How it came to be: A look at the history of Our Lady of the Rosary

The Catholic community in Louisburg had its humble beginnings in the living room of the Rabil family home, where Mass was often celebrated by itinerant missionaries. Originally from Lebanon, the Rabils moved to the area in 1939.

In those early days, about two or three families would gather along with some students from Louisburg College. The congregation, by most accounts, grew steadily to 25 or 30 families in the years after WWII.

Today Ed Rabil is a parishioner at the parish his family helped begin. He can tell stories of those early days. And he’s not the only one - Eileen Robertson and Dan Connors also paint a very colorful story of the gypsy-like beginnings of the parish.

“The Roaming Catholics,” as Robertson fondly referred to the early members of OLOR, moved from the Rabil house to a variety of locations. These included a trailer, college chapel, elementary school and a dance studio. Eventually, though, the parish found a more permanent home on North Main Street.

Connors proudly spoke of his family’s involvement in the parish over these years. In the 1990s he assisted with altar server training and his wife Paula cared for the cleaning of the chapel and washing of the linens. Paula died in 2009; their daughter still lives in the area and their tradition of altar servers is continued by her children.

In August of 1999, Bishop F. Joseph Gossman appointed Sister Betty Bullen, I.H.M. as the pastoral administrator. She set about finding a name for their congregation and with communal help, Our Lady of the Rosary was born. Under her guidance and through the assistance of St. Catherine of Siena Parish, the community purchased and cared for the North Main Street property, which is still owned by Our Lady of the Rosary.

In time, the number of parishioners outgrew those premises especially when growth in Franklin County saw an increase in the Hispanic and Filipino communities, many of whom were Catholic.

In 2008, the Diocese of Raleigh, through The Land Trust program, purchased twenty acres on Highway 39, north of Louisburg. A grant was obtained through the Home Mission Society which provided some of the funding for construction of the church. Through donations from other generous benefactors, and some dedicated community fundraising, their efforts provided the remaining funds required to construct and furnish the church.

Ongoing fundraising efforts are continued today, spearheaded by the twice-yearly garage sale which draws crowds from the greater Franklin County community. Rabil, Robertson and Connors agree that this is a perfect way to promote the Catholic Church, evangelically.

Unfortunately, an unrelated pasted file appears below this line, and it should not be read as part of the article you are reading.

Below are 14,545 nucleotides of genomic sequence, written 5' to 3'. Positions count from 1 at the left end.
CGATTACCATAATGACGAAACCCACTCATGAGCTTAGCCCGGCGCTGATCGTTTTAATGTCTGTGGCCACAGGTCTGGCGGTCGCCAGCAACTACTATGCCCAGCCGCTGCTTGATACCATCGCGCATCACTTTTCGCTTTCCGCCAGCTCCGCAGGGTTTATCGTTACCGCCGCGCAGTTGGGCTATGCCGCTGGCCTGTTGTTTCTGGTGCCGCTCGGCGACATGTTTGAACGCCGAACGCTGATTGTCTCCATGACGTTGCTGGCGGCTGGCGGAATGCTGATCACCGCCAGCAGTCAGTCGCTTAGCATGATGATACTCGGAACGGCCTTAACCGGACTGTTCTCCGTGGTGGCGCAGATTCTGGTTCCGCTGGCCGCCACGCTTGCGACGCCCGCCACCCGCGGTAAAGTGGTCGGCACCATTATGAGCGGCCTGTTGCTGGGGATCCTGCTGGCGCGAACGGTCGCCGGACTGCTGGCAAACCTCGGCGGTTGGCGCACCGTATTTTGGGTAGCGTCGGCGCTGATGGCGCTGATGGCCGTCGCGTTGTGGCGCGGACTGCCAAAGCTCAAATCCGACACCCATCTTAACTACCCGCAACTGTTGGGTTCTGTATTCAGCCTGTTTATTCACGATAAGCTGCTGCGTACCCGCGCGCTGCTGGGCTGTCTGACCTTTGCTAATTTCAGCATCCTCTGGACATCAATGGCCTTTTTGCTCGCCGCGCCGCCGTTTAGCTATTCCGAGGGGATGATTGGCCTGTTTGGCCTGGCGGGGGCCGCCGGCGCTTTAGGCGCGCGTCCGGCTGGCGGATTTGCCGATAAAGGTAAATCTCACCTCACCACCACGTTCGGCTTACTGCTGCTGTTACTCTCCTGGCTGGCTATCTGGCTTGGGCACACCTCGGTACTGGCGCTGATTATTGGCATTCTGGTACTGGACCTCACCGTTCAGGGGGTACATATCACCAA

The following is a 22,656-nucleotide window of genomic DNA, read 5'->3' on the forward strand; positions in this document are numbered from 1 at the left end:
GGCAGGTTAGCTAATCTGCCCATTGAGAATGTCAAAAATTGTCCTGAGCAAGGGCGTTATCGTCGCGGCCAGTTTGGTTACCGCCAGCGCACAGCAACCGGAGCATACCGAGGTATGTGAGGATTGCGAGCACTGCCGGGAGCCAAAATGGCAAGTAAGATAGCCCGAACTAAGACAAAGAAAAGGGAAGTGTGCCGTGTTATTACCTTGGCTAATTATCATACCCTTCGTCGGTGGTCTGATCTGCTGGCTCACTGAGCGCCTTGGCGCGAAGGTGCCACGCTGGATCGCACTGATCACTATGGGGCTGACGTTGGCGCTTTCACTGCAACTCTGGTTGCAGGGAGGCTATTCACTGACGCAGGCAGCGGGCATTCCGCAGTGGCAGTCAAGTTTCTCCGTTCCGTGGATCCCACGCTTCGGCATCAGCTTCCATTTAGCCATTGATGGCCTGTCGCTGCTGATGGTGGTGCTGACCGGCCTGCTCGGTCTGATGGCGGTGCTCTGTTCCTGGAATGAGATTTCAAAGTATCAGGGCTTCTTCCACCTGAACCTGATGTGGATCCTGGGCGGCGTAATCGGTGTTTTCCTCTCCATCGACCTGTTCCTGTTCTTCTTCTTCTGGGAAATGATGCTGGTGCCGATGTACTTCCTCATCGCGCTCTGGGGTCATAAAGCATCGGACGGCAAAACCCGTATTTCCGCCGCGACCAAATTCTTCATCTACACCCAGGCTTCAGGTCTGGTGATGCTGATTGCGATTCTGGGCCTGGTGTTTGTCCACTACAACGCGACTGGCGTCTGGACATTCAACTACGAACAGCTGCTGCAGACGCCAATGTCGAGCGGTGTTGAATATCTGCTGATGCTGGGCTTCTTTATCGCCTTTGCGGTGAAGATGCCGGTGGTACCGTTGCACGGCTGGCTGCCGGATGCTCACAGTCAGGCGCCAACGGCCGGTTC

Meanwhile, fundraising efforts enable the parish finance council to work toward the ongoing expansion of the parish center and possible purchase of more land surrounding the church.

Our Lady of the Rosary, a timeline 

1939      The Rabil family home in Franklin County serves as a site for Catholic Mass, often celebrated by Missionary priests.

1940      St. Catherine of Siena Church and rectory are dedicated in Wake Forest. This marks the end of Sunday Mass in nearby Louisburg, and requires the faithful to travel to Wake Forest or Henderson for Mass. Families in the area reach out to Catholic students attending Louisburg College, and provide them with transport to Sunday Mass.

1966     Mass is celebrated at Louisburg College by priests of St. Catherine of Siena.

1999      Bishop F. Joseph Gossman appoints Sister Elizabeth Bullen, I.H.M. as pastoral administrator of the Catholic community in Louisburg. Around this time, the name “Our Lady of the Rosary” is chosen. Mass is celebrated in a rented school cafeteria.

2007      A former dance studio was rented for the celebration of Mass.

2011      Members of the Missionhurst Congregation (C.I.C.M.) are welcomed to Our Lady of the Rosary by Bishop Michael Burbidge. They continue to grow the community and develop the church to almost 300 families.

Father Johanes Raharjo, C.I.C.M., based at St. Eugene in Wendell, is the pastoral administrator, and Father Ryan Carnecer, C.I.C.M. becomes the resident vicar general.

With financial support from the parish community, The Land Trust, Home Mission Society and volunteer labor, the church was built.

December 19, 2015 Our Lady of the Rosary Roman Catholic Church is dedicated.

Information courtesy of Deacon Patrick McIlmoyle and Our Lady of the Rosary Parish, Louisburg. Read more of the story of Our Lady of the Rosary Parish at

What is the Home Mission Society?

The Home Mission Society is a diocesan, grant-based program to assist small and or rural parishes with the construction and furnishing of churches within the Diocese of Raleigh. Special emphasis is placed on building churches and chapels in areas where parishes need assistance to fund the construction of sacred worship space.

What is the Land Trust?

The Land Trust was established in the late 1980s. An infusion of capital, from the sale of land to N.C. State, allowed the diocese to purchase parcels of land to establish new parishes. This foresight was fundamental in the expansion of the diocese in conjunction with the rapid growth in the Triangle area and beyond.

To learn more about these programs and how you can help, please visit and select Home Mission or email The Foundation’s director of development, Donna Aschraft, at You may also call The Foundation on 919-568-1065.